• GlobalPlatform key: 404142434445464748494a4b4c4d4e4f (default test key)

Actually buying the chips proved to be quite a challenge, mainly because NXP does not want to sell their security chips to non-NDA or non-big-industry clients. Kind of understandable, since their products are used e.g. in credit cards. You can buy fully-assembled plastic cards on places like AliBaba or JavaCardOS, but I wanted to buy exactly the chips I specified, without any plastic cards.

Anyway, I had to take a more unofficial route and managed to buy directly from a Chinese factory – turns out a friendly email and sufficient funds go a long way. They sold me off-cuts from the tapes that feed into their pick-and-place machines.

A stamping strip of the MOB10 ICs I bought. Each chip is about 5 mm * 8 mm in size.

Building PCB Carriers

The next step was to build some circuit boards to actually interface these tiny chips. Specifically, they require a NFC antenna to be attached to their two big solder “pads”. Although I ultimately want to target an implant form factor, I need to somehow test and validate these chips first, since producing flexible implantable PCBs is quite expensive (and also not handled by me personally). I also want to build a testing platform for JavaCard applet development.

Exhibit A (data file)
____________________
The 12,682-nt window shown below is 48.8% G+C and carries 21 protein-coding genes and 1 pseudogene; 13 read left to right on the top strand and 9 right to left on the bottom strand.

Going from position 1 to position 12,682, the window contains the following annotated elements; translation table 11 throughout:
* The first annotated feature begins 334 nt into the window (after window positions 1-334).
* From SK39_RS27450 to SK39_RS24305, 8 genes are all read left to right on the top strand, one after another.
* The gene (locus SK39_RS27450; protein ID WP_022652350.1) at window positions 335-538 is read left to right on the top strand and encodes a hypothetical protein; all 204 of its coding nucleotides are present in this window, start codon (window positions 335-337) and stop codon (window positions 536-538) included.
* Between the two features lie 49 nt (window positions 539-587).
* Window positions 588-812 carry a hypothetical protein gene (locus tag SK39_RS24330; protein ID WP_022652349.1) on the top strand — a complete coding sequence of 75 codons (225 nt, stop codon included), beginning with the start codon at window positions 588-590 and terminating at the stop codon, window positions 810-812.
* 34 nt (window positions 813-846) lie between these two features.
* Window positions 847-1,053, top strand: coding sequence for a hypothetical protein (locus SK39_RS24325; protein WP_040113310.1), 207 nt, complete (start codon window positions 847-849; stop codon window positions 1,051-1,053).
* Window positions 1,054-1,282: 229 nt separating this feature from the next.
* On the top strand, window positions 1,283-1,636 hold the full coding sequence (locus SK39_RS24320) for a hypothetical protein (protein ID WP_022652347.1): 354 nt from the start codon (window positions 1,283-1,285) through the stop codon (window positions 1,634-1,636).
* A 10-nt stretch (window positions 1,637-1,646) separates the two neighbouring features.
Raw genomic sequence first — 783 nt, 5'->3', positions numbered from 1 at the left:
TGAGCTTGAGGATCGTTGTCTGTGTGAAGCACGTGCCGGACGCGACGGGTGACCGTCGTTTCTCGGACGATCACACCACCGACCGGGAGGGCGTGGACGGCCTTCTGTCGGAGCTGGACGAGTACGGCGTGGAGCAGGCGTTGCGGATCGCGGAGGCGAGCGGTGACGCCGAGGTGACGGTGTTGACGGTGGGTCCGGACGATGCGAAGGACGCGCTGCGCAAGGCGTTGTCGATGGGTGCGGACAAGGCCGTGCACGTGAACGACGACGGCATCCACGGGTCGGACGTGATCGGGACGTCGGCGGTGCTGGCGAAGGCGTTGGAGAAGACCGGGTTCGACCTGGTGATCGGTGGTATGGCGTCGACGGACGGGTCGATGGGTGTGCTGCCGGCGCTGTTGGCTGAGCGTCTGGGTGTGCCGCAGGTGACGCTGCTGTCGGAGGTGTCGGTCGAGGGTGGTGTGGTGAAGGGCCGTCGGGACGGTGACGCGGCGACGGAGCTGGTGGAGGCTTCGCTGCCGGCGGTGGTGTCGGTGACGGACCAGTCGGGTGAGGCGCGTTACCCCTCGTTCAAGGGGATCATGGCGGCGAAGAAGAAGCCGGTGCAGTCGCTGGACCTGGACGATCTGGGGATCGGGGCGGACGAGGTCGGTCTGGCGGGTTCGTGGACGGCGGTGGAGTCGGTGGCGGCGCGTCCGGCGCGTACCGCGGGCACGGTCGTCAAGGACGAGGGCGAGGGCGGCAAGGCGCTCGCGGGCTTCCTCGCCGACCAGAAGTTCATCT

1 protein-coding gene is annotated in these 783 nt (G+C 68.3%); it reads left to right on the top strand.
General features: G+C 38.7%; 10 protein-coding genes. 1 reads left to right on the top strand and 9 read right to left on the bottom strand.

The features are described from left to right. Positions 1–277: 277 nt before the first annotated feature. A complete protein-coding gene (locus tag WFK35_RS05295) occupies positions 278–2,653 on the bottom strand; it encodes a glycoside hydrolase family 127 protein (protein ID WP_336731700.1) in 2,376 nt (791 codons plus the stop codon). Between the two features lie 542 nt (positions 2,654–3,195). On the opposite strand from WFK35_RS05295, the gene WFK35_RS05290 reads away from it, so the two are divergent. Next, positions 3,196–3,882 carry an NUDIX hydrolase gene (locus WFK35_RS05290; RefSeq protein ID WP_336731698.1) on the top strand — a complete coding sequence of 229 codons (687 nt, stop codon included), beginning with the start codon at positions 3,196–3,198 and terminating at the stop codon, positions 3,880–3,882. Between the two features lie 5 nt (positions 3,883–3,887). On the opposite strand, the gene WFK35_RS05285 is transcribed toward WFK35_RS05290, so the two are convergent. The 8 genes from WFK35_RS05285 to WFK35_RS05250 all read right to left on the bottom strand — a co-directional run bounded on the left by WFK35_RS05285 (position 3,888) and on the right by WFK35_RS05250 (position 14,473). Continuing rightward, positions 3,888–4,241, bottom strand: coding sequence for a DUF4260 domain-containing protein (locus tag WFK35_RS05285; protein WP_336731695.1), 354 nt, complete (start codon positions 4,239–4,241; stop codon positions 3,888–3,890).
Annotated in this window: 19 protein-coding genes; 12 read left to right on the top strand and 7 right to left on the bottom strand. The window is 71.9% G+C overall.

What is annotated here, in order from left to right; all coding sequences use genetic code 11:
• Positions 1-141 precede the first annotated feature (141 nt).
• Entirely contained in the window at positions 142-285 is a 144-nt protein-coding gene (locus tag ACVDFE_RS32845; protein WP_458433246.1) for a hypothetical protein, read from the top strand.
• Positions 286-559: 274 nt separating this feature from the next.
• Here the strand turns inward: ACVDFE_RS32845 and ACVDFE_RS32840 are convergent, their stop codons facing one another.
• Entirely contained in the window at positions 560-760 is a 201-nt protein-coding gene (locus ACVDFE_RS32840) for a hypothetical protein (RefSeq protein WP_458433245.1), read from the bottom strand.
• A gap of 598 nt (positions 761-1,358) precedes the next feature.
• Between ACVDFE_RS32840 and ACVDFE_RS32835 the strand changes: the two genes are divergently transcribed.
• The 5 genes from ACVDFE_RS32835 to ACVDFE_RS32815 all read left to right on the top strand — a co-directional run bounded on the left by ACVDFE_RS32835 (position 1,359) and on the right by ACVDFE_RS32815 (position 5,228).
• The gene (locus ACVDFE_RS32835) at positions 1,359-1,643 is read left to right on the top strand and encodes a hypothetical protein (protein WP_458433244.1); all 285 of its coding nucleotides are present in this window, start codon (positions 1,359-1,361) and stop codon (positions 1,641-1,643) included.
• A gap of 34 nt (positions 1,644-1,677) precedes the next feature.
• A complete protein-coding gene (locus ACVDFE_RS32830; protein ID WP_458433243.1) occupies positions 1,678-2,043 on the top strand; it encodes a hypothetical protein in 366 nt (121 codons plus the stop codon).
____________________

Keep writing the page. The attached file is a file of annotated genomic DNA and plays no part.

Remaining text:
Antenna Design

The chip and its attached antenna fundamentally behave like an oscillating LC circuit, the antenna acting as the inductor L and the chip acting as the capacitor C.

Simple LC circuit, taken from Wikipedia. Made by First Harmonic, CC-BY-SA-3.0

The circuit has to resonate at about 13.56 MHz, the center frequency used for NFC. The chip has a nominal capacitance of 56 pF, so with the given target resonance frequency the required antenna inductance works out to be about 2.46 µH. I used this convenient online calculator.

Resonant frequency f0 in herz, given the capacitance C in farads and the inductance L in henries. Taken from Wikipedia.

Circuit Board Design